Micha Kaufman , CONTRIBUTOR
Whether you’re a freelancer, small-business owner, or full-timer, to climb the ladder, you must know how to lead the pack. Are you destined to be the big boss or be bossed around? To find out, take a look at these 10 characteristics shared by great business leaders:
1. Persistence, Persistence, Persistence
In the 1890s, Henry Ford came up with the Ford Quadricycle, a vehicle made up of a frame mounted on four large bicycle wheels with an ethanol-powered engine. Needless to say, it wasn’t a success. Ford later founded the Ford Motor Company, invented the Model T, and became one of the wealthiest men in the world. Do you try, fail, and pick yourself back up again? Bingo!
2. Thick skin. Rhino-thick.
Walt Disney’s editor at the Kansas City Star told him that he had no good ideas and lacked imagination. He could have taken the harsh words to heart and given up the creativity ghost. Instead he went on to become the most successful animator of all time, winning 22 Academy Awards, creating characters like Mickey Mouse, and opening his own theme park. Today, Walt Disney is one of the world’s most ubiquitous household name brands, synonymous with creativity.
3. An Eye for Talent
It takes a village to make amazing things happen. That’s why great leaders surround themselves with other great minds. Steve Jobs was always on the hunt for talent in unique ways, like accepting invitations to lecture at universities so he could scout potential employees. Jobs personally interviewed over 5,000 applicants during his lifetime, managing all the hiring for his team.
4. Can’t Get No Satisfaction
What do Google, Yahoo, and Facebook have in common? All are billion dollar companies that started in dorm rooms. Great business leaders are never satisfied and continually strive to take their business to the next level. As Ingvar Kamprad, the founder of IKEA, said, “The most dangerous poison is the feeling of achievement. The antidote is to every evening think what can be done better tomorrow.”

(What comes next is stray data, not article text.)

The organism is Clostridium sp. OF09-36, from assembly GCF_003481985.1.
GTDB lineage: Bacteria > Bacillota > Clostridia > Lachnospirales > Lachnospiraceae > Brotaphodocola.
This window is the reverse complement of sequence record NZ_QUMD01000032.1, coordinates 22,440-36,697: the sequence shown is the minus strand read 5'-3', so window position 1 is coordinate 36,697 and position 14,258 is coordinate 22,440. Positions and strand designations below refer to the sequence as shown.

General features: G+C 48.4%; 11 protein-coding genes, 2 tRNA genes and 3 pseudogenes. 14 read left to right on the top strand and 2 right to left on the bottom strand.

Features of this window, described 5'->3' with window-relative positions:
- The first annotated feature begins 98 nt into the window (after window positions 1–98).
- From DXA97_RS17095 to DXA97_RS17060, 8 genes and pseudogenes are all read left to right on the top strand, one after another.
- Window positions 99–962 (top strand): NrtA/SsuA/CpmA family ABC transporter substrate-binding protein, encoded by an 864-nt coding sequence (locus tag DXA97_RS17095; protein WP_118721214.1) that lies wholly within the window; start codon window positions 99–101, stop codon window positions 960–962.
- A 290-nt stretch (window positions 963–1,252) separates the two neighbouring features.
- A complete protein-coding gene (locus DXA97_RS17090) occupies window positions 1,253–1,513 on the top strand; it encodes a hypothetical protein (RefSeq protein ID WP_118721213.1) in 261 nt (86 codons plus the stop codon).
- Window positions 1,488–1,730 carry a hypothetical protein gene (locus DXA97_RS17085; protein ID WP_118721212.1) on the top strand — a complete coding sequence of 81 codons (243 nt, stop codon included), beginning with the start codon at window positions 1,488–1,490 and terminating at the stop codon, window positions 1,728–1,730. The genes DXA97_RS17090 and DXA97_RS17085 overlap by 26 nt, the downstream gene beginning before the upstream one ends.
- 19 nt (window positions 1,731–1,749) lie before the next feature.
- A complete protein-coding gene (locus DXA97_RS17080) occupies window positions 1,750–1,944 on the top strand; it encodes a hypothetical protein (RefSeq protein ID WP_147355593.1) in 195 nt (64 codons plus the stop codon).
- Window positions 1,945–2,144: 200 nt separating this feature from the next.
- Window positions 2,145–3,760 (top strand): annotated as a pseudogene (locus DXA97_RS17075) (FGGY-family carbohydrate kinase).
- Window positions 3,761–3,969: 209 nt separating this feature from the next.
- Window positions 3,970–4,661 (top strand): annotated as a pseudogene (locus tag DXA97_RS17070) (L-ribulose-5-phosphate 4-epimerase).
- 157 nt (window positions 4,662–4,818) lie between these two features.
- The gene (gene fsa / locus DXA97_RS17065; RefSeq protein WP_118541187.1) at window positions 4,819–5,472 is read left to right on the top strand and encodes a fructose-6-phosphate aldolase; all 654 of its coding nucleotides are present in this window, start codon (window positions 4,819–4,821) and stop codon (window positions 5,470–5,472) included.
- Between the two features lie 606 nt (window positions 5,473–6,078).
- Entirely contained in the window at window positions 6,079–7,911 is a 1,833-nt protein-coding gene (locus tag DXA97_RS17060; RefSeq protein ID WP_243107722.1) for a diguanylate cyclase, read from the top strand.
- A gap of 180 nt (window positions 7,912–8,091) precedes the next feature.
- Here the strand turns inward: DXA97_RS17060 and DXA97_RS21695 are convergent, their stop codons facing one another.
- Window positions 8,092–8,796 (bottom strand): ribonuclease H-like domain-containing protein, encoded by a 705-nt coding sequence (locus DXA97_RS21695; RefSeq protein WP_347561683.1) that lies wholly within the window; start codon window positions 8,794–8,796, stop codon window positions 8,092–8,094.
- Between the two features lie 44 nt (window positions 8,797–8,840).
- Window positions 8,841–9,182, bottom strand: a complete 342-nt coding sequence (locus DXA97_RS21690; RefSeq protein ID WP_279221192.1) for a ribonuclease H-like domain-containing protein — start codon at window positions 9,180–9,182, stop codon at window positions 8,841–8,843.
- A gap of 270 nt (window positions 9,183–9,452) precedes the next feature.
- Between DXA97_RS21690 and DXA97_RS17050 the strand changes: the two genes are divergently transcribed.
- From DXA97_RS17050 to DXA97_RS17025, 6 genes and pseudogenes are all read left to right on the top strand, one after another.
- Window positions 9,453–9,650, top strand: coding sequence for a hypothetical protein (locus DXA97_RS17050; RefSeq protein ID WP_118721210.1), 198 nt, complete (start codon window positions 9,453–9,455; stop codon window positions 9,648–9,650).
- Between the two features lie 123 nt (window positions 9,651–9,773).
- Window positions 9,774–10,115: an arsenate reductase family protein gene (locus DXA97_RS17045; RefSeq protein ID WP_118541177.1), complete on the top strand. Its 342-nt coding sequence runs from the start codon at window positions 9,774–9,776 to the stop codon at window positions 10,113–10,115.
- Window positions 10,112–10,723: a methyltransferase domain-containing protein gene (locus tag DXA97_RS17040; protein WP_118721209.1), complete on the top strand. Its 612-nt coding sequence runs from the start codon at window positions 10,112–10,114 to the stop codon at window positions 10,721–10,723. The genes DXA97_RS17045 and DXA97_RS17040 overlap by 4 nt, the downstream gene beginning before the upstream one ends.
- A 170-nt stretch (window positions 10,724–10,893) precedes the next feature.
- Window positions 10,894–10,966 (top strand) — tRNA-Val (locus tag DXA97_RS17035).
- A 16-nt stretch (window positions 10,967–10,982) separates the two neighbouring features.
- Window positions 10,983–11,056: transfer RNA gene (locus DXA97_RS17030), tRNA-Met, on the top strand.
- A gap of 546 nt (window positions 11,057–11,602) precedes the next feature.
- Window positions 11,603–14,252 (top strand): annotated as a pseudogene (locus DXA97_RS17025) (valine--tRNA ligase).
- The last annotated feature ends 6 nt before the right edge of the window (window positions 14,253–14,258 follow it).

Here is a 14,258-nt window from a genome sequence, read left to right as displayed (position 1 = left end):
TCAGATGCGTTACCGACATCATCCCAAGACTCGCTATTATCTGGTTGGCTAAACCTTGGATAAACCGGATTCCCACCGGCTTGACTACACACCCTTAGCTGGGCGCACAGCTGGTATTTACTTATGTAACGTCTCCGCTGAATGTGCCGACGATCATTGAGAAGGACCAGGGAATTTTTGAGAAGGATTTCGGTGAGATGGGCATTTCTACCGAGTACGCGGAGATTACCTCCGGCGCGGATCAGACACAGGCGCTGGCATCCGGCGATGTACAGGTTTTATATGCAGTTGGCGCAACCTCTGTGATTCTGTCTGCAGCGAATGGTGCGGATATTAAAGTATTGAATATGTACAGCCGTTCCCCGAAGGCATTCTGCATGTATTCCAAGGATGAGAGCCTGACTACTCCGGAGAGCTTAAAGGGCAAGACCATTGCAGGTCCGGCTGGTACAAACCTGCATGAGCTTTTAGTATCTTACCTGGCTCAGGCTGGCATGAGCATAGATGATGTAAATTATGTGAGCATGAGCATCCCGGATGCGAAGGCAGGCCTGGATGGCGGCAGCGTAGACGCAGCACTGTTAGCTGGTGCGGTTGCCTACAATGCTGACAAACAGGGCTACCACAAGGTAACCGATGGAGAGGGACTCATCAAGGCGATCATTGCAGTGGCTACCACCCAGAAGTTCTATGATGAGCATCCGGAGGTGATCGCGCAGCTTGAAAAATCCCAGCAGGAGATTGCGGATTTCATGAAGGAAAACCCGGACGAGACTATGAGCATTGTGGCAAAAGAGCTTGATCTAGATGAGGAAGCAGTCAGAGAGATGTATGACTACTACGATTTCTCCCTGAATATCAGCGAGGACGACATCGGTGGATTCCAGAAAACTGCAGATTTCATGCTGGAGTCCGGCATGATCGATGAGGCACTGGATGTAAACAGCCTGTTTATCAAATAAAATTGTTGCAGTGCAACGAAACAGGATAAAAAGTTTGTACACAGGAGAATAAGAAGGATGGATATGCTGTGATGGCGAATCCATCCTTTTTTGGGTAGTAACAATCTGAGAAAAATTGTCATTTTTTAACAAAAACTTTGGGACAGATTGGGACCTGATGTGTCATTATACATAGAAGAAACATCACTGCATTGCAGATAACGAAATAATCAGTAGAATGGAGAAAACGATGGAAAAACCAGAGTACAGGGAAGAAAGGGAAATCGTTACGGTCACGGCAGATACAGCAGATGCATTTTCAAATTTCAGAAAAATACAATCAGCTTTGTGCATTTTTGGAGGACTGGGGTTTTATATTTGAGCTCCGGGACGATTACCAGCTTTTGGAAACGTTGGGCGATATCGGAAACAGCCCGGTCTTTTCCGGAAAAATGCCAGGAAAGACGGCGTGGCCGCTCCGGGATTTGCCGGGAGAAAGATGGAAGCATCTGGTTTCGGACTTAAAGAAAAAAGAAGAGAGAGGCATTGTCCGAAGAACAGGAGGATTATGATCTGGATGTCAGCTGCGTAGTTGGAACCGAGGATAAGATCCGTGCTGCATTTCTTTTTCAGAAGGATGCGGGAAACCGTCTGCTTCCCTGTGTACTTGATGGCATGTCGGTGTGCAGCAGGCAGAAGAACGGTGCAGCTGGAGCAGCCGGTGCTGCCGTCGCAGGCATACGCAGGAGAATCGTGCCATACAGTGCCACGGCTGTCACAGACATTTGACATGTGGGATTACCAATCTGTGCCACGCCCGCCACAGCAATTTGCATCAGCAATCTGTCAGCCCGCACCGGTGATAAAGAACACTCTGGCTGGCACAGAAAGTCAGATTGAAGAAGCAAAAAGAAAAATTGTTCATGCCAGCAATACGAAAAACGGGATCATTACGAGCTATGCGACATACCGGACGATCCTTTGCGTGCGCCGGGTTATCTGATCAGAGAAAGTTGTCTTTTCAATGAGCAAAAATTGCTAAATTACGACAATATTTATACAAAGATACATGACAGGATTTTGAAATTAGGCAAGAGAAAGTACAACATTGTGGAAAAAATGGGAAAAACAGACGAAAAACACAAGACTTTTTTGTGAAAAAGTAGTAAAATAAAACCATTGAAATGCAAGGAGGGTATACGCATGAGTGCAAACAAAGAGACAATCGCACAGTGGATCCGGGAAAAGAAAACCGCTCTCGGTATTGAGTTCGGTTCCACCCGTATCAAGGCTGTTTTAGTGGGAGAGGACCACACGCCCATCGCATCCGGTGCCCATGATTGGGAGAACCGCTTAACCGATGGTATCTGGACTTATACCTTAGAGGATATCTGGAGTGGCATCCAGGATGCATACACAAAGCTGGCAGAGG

When Richard Branson was younger, his aunt bet him that he couldn’t learn to swim during their family vacation. After failing to master the skill during the trip, on the drive home, he asked his father to pull over the car. He jumped into a river, swam, and won the bet. Today, Branson, the founder of the Virgin Group, which is made up of over 400 companies, believes in a philosophy of taking risks and stepping out of your comfort zone. “You don’t learn to walk by following rules,” Branson said. “You learn by doing, and by falling over.”
6. Owning Your Mistakes
After Amazon deleted copies of unauthorized versions of Animal Farm and 1984 from users’ Kindles, there was an immediate negative backlash. Not only did Amazon cop to the mistake in an official press statement, CEO Jeff Bezos personally apologized, admitting that the company’s solution to the problem was “stupid, thoughtless, and painfully out of line with our principles.” He also offered, “deep apologies to our customers.”
If you want to lead in the business world, you’re going to have to stand up for yourself. “When somebody challenges you, fight back. Be brutal, be tough,” advised Donald Trump. Michael Bloomberg agreed, saying at a commencement ceremony that, “In the business world, it’s dog-eat-dog,” and, “you occasionally have to throw some elbows.”
8. Winning Friends and Influencing People
But don’t take the tough act too far. People work better for managers they like. John D. Rockefeller said, “The ability to deal with people is as purchasable as a commodity as sugar or coffee and I will pay more for that ability than for any other thing under the sun.” Mark Cuban put things a little more simply: “People hate dealing with people who are jerks. It’s always easier to be nice than to be a jerk. Don’t be a jerk.”
9. Singular Vision
It all starts with an idea. Howard Schultz envisioned a single brand with coffeehouses across the globe. He turned that dream into a reality and founded Starbucks. “I think if you’re an entrepreneur, you’ve got to dream big, and then dream bigger,” he said. “It’s seeing what other people don’t see and pursuing that vision.”
10. Powerfully Passionate
Above all, a true leader is passionate about whatever venture he or she is undertaking. As Jobs said, “You have to be burning with an idea, or a problem, or a wrong that you want to right. If you’re not passionate enough from the start, you’ll never stick it out.” Oprah Winfrey also had some powerful words on the subject. “Passion is energy,” she said. “Feel the power that comes from doing whatever excites you.”